...unfortunately, the words that come to mind are mediocre, lame, lazy, shallow, and a phrase: falling way short of its potential. Did the other reviewers even read (listen to) the same book I did?
Where to begin. The characters of Ramond and Hannah are NOT fully nuanced, ever. Their lives away from each other are not vivid and developed. They are incredibly shallow characters-- not because of the week of sex-- although that part could have had some more emotional depth, too. They seem to have no real interior lives, and so they have nothing to share with each other.
I'm very critical of reviewers who review the book that should have been written instead of the book that WAS written... but I'm going to do that very thing. The premise was good. Two people meet, have a week of passionate connected sex, fall in love, separate to two very different lifestyles. Can their love sustain the separation and changes? Good idea.
But when Raymond and Hannah separate, their emails are one and two liners most of the time. This is why I say they are shallow and have no interior emotional or intellectual worlds to share with each other or through which to connect. I still have one hour to listen to, but up to this point, they only talk on the phone ONCE. Hel-LO! In love? I don't think so. They don't pour out the details of their lives the way people do when they're newly in love and want to know everything about each other. This is why I called the book "lazy." I think the author was just too lazy to do the work of filling out his characters. The novel has NO conflict. I would say this is just a very long short story, but even short stories have conflict. One of the reviewers above called this a "prose poem." Give me a break. That's just more laziness on the part of the author. I reminds me of kids in school who think that if they just write something out in lines with a capital letter at the beginning of each one, it automatically becomes a poem. And those long quotes from "Anatomy of Melancholy"? More laziness... let's increase the word count by quoting extensively from another book. Yeah, I'm sure those passages had something to do with the "plot," but by that time I didn't care about the characters any more.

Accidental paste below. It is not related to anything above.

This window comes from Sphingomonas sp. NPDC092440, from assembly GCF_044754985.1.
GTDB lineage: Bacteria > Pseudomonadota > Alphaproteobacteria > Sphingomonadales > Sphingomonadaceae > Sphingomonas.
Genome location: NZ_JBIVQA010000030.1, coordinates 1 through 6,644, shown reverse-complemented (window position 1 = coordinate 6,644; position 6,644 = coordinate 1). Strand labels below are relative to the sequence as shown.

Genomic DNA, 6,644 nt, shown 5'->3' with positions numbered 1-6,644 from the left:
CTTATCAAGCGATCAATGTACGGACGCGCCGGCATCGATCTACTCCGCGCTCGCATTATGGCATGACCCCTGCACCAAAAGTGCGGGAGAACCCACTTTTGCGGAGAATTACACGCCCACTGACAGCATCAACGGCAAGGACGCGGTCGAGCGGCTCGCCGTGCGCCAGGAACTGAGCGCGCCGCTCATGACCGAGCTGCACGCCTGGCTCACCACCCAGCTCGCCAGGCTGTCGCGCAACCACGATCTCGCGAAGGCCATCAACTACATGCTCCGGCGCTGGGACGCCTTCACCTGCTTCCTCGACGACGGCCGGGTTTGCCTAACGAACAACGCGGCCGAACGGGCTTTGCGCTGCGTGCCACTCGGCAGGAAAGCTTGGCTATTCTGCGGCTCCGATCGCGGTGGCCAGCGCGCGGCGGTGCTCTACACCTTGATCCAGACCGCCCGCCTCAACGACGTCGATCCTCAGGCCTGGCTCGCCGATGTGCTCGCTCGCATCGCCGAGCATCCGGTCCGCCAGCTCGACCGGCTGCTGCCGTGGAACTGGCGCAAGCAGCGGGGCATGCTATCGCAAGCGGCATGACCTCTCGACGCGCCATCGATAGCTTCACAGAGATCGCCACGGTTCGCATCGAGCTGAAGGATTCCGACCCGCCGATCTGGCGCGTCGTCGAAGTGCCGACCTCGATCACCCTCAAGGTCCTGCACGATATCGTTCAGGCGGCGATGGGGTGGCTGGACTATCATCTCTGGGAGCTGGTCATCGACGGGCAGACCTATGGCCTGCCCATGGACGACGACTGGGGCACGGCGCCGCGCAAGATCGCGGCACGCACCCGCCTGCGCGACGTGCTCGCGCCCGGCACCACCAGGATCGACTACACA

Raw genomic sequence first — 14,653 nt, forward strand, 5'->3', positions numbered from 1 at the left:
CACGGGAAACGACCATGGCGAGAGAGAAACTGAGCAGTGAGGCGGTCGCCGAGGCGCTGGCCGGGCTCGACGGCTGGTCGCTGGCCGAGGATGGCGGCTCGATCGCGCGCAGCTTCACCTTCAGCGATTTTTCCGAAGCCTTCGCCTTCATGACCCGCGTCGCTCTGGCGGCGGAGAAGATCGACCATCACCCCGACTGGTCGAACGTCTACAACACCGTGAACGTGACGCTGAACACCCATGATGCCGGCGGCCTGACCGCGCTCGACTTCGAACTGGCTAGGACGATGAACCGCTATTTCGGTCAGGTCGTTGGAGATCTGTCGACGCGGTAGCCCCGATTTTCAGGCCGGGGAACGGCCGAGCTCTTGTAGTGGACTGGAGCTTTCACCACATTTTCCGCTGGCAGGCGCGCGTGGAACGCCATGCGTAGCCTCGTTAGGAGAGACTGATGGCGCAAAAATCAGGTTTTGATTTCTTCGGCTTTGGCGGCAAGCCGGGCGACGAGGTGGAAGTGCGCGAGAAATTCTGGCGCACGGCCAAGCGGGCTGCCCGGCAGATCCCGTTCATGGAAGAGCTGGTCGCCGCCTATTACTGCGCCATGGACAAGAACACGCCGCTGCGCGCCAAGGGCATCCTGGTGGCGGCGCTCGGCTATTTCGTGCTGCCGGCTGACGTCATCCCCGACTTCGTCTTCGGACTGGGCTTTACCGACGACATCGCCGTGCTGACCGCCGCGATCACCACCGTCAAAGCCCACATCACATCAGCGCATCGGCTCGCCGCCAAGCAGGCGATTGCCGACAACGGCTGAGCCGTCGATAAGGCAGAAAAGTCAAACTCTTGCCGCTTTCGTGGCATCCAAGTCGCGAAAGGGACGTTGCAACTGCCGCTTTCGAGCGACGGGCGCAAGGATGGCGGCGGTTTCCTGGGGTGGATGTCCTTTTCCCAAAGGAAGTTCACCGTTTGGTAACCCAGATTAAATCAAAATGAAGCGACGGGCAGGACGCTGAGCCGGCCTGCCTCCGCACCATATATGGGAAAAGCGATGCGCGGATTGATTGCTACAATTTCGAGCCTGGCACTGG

I found it completely unbelievable that after only a few months in Jerusalem she felt familiar enough with Hebrew to read from the Torah at a service after only *one week's* focused preparation! People take months to prepare a Torah reading. To prepare herself in a week-- did not compute.
BTW, the ensemble of readers who performed this book made several pronunciation/usage errors (English words, not Hebrew words) that were pretty major. I don't know if these were editing mistakes or reading mistakes. I can only remember one of them: the comment was that someone was of a certain ethnic "extraction," but the reader said a certain ethnic "abstraction." There were a few others that escape me.
Edited to add: I finished the book, and alas, the last hour didn't offer anything to change the opinion I expressed in my review earlier today.
Before I comment on the last hour of the book, I must mention something that was INCREDIBLY annoying, and that was the incorrect presentation that emails back and forth get repeated "RE:"'s added to the subject line. That does not happen. When something is forwarded on repeatedly, you will get a chain of "FW: FW: FW:"'s, but that does not happen with "RE:." You can email back and forth with the same subject and it will still just be "RE: pie-baking," or whatever, no matter how many emails go back and forth. Geez.